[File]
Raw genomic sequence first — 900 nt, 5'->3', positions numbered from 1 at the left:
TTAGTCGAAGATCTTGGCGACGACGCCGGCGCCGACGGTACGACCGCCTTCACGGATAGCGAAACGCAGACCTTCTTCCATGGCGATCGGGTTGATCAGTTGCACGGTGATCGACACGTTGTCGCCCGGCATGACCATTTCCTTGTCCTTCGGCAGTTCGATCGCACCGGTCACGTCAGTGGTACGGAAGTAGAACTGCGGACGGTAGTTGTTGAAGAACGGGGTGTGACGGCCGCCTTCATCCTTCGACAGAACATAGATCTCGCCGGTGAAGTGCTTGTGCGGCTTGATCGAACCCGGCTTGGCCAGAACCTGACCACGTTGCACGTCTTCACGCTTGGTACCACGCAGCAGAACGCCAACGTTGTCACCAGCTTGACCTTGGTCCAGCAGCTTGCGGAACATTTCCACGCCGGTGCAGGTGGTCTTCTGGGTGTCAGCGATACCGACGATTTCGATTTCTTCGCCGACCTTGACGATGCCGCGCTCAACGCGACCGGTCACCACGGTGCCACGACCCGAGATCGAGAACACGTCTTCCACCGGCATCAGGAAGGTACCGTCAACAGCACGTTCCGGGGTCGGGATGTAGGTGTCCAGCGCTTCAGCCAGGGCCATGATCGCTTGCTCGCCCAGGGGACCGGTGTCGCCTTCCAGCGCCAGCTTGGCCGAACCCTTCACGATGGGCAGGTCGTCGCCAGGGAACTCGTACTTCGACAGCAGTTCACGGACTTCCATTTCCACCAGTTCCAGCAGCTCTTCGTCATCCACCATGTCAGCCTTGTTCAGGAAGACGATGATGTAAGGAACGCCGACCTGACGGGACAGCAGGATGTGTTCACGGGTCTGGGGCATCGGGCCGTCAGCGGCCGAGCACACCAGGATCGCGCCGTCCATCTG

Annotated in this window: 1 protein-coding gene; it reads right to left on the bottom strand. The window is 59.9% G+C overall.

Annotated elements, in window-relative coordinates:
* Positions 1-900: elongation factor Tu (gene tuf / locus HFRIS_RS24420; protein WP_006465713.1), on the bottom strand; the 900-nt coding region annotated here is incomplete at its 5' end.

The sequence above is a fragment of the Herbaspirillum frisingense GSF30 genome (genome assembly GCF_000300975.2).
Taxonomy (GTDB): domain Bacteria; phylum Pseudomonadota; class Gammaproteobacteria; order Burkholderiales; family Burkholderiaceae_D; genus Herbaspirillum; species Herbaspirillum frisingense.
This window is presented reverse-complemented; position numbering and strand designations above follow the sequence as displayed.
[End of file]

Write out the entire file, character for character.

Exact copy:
Raw genomic sequence first — 900 nt, 5'->3', positions numbered from 1 at the left:
TTAGTCGAAGATCTTGGCGACGACGCCGGCGCCGACGGTACGACCGCCTTCACGGATAGCGAAACGCAGACCTTCTTCCATGGCGATCGGGTTGATCAGTTGCACGGTGATCGACACGTTGTCGCCCGGCATGACCATTTCCTTGTCCTTCGGCAGTTCGATCGCACCGGTCACGTCAGTGGTACGGAAGTAGAACTGCGGACGGTAGTTGTTGAAGAACGGGGTGTGACGGCCGCCTTCATCCTTCGACAGAACATAGATCTCGCCGGTGAAGTGCTTGTGCGGCTTGATCGAACCCGGCTTGGCCAGAACCTGACCACGTTGCACGTCTTCACGCTTGGTACCACGCAGCAGAACGCCAACGTTGTCACCAGCTTGACCTTGGTCCAGCAGCTTGCGGAACATTTCCACGCCGGTGCAGGTGGTCTTCTGGGTGTCAGCGATACCGACGATTTCGATTTCTTCGCCGACCTTGACGATGCCGCGCTCAACGCGACCGGTCACCACGGTGCCACGACCCGAGATCGAGAACACGTCTTCCACCGGCATCAGGAAGGTACCGTCAACAGCACGTTCCGGGGTCGGGATGTAGGTGTCCAGCGCTTCAGCCAGGGCCATGATCGCTTGCTCGCCCAGGGGACCGGTGTCGCCTTCCAGCGCCAGCTTGGCCGAACCCTTCACGATGGGCAGGTCGTCGCCAGGGAACTCGTACTTCGACAGCAGTTCACGGACTTCCATTTCCACCAGTTCCAGCAGCTCTTCGTCATCCACCATGTCAGCCTTGTTCAGGAAGACGATGATGTAAGGAACGCCGACCTGACGGGACAGCAGGATGTGTTCACGGGTCTGGGGCATCGGGCCGTCAGCGGCCGAGCACACCAGGATCGCGCCGTCCATCTG

Annotated in this window: 1 protein-coding gene; it reads right to left on the bottom strand. The window is 59.9% G+C overall.

Annotated elements, in window-relative coordinates:
* Positions 1-900: elongation factor Tu (gene tuf / locus HFRIS_RS24420; protein WP_006465713.1), on the bottom strand; the 900-nt coding region annotated here is incomplete at its 5' end.

The sequence above is a fragment of the Herbaspirillum frisingense GSF30 genome (genome assembly GCF_000300975.2).
Taxonomy (GTDB): domain Bacteria; phylum Pseudomonadota; class Gammaproteobacteria; order Burkholderiales; family Burkholderiaceae_D; genus Herbaspirillum; species Herbaspirillum frisingense.
This window is presented reverse-complemented; position numbering and strand designations above follow the sequence as displayed.